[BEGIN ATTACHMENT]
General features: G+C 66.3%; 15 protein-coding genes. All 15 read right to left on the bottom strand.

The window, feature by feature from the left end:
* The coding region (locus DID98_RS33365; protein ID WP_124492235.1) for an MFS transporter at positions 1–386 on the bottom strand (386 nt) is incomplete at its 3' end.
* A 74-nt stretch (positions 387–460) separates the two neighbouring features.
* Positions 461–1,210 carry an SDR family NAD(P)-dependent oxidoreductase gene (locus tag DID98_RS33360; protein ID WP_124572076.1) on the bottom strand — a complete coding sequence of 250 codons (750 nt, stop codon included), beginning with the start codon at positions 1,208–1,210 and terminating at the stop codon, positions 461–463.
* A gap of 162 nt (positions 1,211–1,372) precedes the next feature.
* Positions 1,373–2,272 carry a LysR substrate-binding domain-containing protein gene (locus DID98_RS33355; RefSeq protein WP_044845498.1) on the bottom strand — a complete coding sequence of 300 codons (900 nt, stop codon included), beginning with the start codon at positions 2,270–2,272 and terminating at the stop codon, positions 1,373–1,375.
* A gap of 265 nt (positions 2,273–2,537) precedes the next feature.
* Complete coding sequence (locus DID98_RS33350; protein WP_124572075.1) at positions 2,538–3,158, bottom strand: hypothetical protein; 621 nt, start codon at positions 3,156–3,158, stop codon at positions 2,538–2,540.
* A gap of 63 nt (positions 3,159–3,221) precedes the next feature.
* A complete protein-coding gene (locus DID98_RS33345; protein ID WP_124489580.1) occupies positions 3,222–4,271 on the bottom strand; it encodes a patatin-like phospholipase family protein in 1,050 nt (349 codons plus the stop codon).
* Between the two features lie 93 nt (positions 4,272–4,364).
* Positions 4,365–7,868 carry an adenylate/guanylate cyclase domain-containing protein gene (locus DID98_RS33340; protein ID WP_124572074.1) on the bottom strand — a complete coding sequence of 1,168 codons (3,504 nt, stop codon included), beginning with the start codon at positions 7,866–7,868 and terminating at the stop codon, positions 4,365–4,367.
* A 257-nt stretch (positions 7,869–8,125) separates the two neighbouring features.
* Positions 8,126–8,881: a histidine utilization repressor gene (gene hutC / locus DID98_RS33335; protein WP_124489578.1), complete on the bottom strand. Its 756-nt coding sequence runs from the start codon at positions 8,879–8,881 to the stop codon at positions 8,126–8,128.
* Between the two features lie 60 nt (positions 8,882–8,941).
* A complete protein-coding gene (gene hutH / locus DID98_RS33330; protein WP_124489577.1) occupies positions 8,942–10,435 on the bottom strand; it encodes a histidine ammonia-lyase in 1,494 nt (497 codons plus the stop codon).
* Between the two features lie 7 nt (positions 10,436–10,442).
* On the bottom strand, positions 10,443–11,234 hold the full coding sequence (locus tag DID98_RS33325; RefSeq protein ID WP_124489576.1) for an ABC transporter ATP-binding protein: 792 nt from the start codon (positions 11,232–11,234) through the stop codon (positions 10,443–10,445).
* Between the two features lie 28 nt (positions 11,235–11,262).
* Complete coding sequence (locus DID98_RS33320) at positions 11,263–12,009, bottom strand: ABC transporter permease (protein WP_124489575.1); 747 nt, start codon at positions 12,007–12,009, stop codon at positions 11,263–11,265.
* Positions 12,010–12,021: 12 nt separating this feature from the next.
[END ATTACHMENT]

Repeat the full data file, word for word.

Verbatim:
General features: G+C 66.3%; 15 protein-coding genes. All 15 read right to left on the bottom strand.

The window, feature by feature from the left end:
* The coding region (locus DID98_RS33365; protein ID WP_124492235.1) for an MFS transporter at positions 1–386 on the bottom strand (386 nt) is incomplete at its 3' end.
* A 74-nt stretch (positions 387–460) separates the two neighbouring features.
* Positions 461–1,210 carry an SDR family NAD(P)-dependent oxidoreductase gene (locus tag DID98_RS33360; protein ID WP_124572076.1) on the bottom strand — a complete coding sequence of 250 codons (750 nt, stop codon included), beginning with the start codon at positions 1,208–1,210 and terminating at the stop codon, positions 461–463.
* A gap of 162 nt (positions 1,211–1,372) precedes the next feature.
* Positions 1,373–2,272 carry a LysR substrate-binding domain-containing protein gene (locus DID98_RS33355; RefSeq protein WP_044845498.1) on the bottom strand — a complete coding sequence of 300 codons (900 nt, stop codon included), beginning with the start codon at positions 2,270–2,272 and terminating at the stop codon, positions 1,373–1,375.
* A gap of 265 nt (positions 2,273–2,537) precedes the next feature.
* Complete coding sequence (locus DID98_RS33350; protein WP_124572075.1) at positions 2,538–3,158, bottom strand: hypothetical protein; 621 nt, start codon at positions 3,156–3,158, stop codon at positions 2,538–2,540.
* A gap of 63 nt (positions 3,159–3,221) precedes the next feature.
* A complete protein-coding gene (locus DID98_RS33345; protein ID WP_124489580.1) occupies positions 3,222–4,271 on the bottom strand; it encodes a patatin-like phospholipase family protein in 1,050 nt (349 codons plus the stop codon).
* Between the two features lie 93 nt (positions 4,272–4,364).
* Positions 4,365–7,868 carry an adenylate/guanylate cyclase domain-containing protein gene (locus DID98_RS33340; protein ID WP_124572074.1) on the bottom strand — a complete coding sequence of 1,168 codons (3,504 nt, stop codon included), beginning with the start codon at positions 7,866–7,868 and terminating at the stop codon, positions 4,365–4,367.
* A 257-nt stretch (positions 7,869–8,125) separates the two neighbouring features.
* Positions 8,126–8,881: a histidine utilization repressor gene (gene hutC / locus DID98_RS33335; protein WP_124489578.1), complete on the bottom strand. Its 756-nt coding sequence runs from the start codon at positions 8,879–8,881 to the stop codon at positions 8,126–8,128.
* Between the two features lie 60 nt (positions 8,882–8,941).
* A complete protein-coding gene (gene hutH / locus DID98_RS33330; protein WP_124489577.1) occupies positions 8,942–10,435 on the bottom strand; it encodes a histidine ammonia-lyase in 1,494 nt (497 codons plus the stop codon).
* Between the two features lie 7 nt (positions 10,436–10,442).
* On the bottom strand, positions 10,443–11,234 hold the full coding sequence (locus tag DID98_RS33325; RefSeq protein ID WP_124489576.1) for an ABC transporter ATP-binding protein: 792 nt from the start codon (positions 11,232–11,234) through the stop codon (positions 10,443–10,445).
* Between the two features lie 28 nt (positions 11,235–11,262).
* Complete coding sequence (locus DID98_RS33320) at positions 11,263–12,009, bottom strand: ABC transporter permease (protein WP_124489575.1); 747 nt, start codon at positions 12,007–12,009, stop codon at positions 11,263–11,265.
* Positions 12,010–12,021: 12 nt separating this feature from the next.